said if he had been present! soon as the disc finished, he sent packing to complete, a differ type of record. Acker Bilk’s music must have magical powers, a 20 minute deficit on schedule reduced to nil in the next 88 miles through Lanark and Stirling a Perth. Upon reaching Perth, David asks for his lamps and extra clothes ready for the night, and Gerry takes this opportunity to rub some neat’s foot oil on David’s legs. A few miles further on we stopped a short while at Bankfoot to get supper. Gerry tells me that neat’s foot oil on one’s fingers adds quite a distinctive flavour to six penn’orth and a piece of cod. The 115 miles from Perth to Inverness includes the crossing of the Grampians, with a steady unbroken climb to the summit at Dalwhinnie. It was on this climb that, in the headlights, we suddenly saw something on the road ahead, and upon investigation found David lying on the ground with his feet up on the trike axle! A quick rub down, and the feeling soon returned to his legs and he was pedalling on once more. Shortly after Tomatin (where he was 50 minutes down on schedule), David stopped to allow the van to go on ahead and make sure the organisation at Inverness was prepared. This journey was not really necessary, for the organisation there was about the finest I have seen on a record attempt or long distance time trial. The Inverness organisation was undertaken by the Clackmannanshire Wheelers under the able direction of their secretary, Maysie McLeod. We were directed by marshalls stationed on every corner to Maysie’s house where every necessity had been prepared. David’s imminent arrival was announced by a motorcyclist who had seen him on the outskirts of the town and had used back streets to get there first. With the help of Maysie’s husband, Ian, David was soon washed, changed, fed, and in half an hour was away again. Many remarks are made to tricyclists and David told us the latest; a small Scots lad had asked him, “Do ye no think ye’re a bit tae big to ride one o’ them?” All the helpers were kindly provided with washing facilities and breakfast and then Ian, despite the rain which was now falling heavily, rode ahead of the van to pilot us through the town and on to the road for Dingwall. David was now showing signs of his 50 odd hours without sleep, but he rode steadily on through repeated rain showers, and although an hour down on his schedule (which was calculated to beat Albert’s time by two hours) he managed to keep it at this level. When he heard at Inverness that Albert had walked Berriedale, David was determined to ride, and this he did ! I believe he is the first End to End tricyclist to do this and is therefore not only the first tricyclist to complete the ride without sleep but also the first to ride the whole course. Due to road repairs the surface on both Helmsdale and Berriedale was atrocious, and progress was so slow in places that he was almost at a standstill. Every turn of the pedals must have been agony, for it even made my legs ache, and I was walking alongside! However, he was still able to pass the time of day with two girls whom he met at the top. Freewheeling down the other side for a breather, David would have never thought that, the next day, on the way home, he would be helping to push a fuelless van to the top from the opposite direction ! David then settled down to tackle the last 40 miles, and this he did in earnest, for the wind, at last, had moved on to his shoulder. In fact, he went “mad,” and mile after mile was reeled off at 21-22 m.p.h., and this after 850 miles in 58 hours ! The last 17 miles from Wick was covered in 50 minutes. We overtook David for the first, and last, time .about nine miles from ‘Groats so that Ted could be in position to time the finish. I would have given a lot for a picture of David’s face as we passed him, though I shall carry a mental picture of his contorted, determined features for many years ! Despite the isolation of John O’Groats there was quite a crowd to welcome David after he passed Ted at 11 minutes to seven to record a time of 2 days, 10 hours, 59 minutes. During this story I have said little or nothing about the splendid work undertaken by George Ward and his crew with the feeding arrangements. They were in the right place at the right time and worked without any fuss. With a Calor gas stove in the back of the van, every feed of porridge was freshly prepared, though I think there was almost as much porridge around the van and its contents as that which went into the bottles for David ! To the uninitiated, this would appear to be the End, but no. After a short sleep of 25 minutes in .the van, David was up again. Photographs, telegrams; another penn’orth on the scales, now showing 12st. 51b.; reporters; telephone calls, etc., before making our way to the hotel for the night. After a bath, David was ready for a meal and we sat down to dinner. Sandy, a coach driver who was staggered to hear of David’s 2 day ride, told us it had taken him three days to get to Glasgow with his coach and generously treated us to drinks. Finally, at half past ten, we made our way slowly up the stairs and so to bed. The only thing left now was the journey home to Birmingham. And that took us TWO days! !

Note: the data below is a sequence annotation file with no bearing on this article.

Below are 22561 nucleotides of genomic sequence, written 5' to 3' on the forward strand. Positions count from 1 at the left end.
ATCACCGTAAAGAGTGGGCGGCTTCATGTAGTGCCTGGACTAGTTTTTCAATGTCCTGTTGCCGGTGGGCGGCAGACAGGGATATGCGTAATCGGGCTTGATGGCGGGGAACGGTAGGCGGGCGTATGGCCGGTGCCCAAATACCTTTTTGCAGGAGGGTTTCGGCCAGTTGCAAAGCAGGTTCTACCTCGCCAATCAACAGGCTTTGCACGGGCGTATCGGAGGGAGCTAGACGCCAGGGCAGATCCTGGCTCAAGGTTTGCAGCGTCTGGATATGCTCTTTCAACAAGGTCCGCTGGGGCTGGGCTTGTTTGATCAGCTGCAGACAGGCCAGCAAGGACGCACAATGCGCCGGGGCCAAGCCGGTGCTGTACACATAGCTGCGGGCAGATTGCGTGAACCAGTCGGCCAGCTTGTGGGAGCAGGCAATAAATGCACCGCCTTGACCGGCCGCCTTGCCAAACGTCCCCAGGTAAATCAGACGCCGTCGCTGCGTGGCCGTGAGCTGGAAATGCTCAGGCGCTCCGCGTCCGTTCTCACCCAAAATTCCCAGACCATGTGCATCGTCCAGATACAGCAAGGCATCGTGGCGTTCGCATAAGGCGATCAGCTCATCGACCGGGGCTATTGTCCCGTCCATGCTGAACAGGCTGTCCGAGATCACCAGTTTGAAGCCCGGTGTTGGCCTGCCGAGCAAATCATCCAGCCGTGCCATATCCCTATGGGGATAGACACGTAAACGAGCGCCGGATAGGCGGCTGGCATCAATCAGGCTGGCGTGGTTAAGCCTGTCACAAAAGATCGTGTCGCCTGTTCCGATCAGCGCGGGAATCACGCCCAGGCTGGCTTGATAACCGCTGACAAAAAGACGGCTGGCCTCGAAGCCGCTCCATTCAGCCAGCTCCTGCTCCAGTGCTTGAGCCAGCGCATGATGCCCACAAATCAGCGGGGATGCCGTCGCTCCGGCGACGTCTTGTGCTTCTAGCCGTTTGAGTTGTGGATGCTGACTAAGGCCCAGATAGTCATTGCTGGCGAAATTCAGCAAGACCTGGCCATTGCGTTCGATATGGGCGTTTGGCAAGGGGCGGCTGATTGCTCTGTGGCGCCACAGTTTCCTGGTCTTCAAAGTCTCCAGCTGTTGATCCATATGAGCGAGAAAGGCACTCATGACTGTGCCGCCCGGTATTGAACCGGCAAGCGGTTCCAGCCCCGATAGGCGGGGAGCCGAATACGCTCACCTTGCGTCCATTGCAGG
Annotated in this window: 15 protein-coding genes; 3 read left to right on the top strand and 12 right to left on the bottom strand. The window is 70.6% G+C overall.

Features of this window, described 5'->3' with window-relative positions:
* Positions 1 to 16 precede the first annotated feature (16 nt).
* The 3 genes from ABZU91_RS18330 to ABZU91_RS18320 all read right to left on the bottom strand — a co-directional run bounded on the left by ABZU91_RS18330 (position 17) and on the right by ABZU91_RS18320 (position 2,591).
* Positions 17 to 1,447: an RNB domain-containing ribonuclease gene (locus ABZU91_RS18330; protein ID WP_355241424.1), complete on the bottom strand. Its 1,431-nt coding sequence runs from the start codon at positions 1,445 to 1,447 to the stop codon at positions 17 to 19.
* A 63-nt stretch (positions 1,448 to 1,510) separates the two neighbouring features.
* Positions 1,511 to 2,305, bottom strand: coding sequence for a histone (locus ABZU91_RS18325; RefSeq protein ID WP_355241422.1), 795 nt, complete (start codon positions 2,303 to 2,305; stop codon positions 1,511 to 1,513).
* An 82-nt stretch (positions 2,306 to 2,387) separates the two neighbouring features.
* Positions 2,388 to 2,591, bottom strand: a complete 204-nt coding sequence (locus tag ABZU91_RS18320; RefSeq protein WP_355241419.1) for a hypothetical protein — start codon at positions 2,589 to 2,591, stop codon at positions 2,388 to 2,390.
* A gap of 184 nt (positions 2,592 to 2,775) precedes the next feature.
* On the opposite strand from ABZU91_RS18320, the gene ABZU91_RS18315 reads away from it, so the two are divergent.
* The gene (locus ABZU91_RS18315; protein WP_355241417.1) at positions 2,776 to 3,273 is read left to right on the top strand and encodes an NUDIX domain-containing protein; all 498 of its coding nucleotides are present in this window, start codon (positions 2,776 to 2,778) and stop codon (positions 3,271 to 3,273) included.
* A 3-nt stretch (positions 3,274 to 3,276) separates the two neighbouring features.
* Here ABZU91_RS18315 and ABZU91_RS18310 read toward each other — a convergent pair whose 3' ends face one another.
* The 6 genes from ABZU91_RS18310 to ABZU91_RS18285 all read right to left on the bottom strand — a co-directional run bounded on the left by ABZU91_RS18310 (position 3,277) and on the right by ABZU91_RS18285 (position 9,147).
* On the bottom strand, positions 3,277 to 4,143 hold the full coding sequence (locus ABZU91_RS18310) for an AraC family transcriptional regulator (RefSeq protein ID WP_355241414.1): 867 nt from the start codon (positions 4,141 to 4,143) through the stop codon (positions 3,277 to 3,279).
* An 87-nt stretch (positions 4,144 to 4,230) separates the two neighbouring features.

HEADING NORTH ” Breakfast ” at Lancaster at a roadside pull-up manned by Gordon Tait and Wilf Crowther, regular End-to-End helpers.
Less than 50 miles to go After the eight mile drag out a Helmsdale, a quick freshener from Peter Thorne (author of this story) Pip Jones stands by with bidons of porridge and glucose drink.
Three hours earlier, Dave Duffield stops at the summit of Aultna main. It was early morning, cold wet and windy.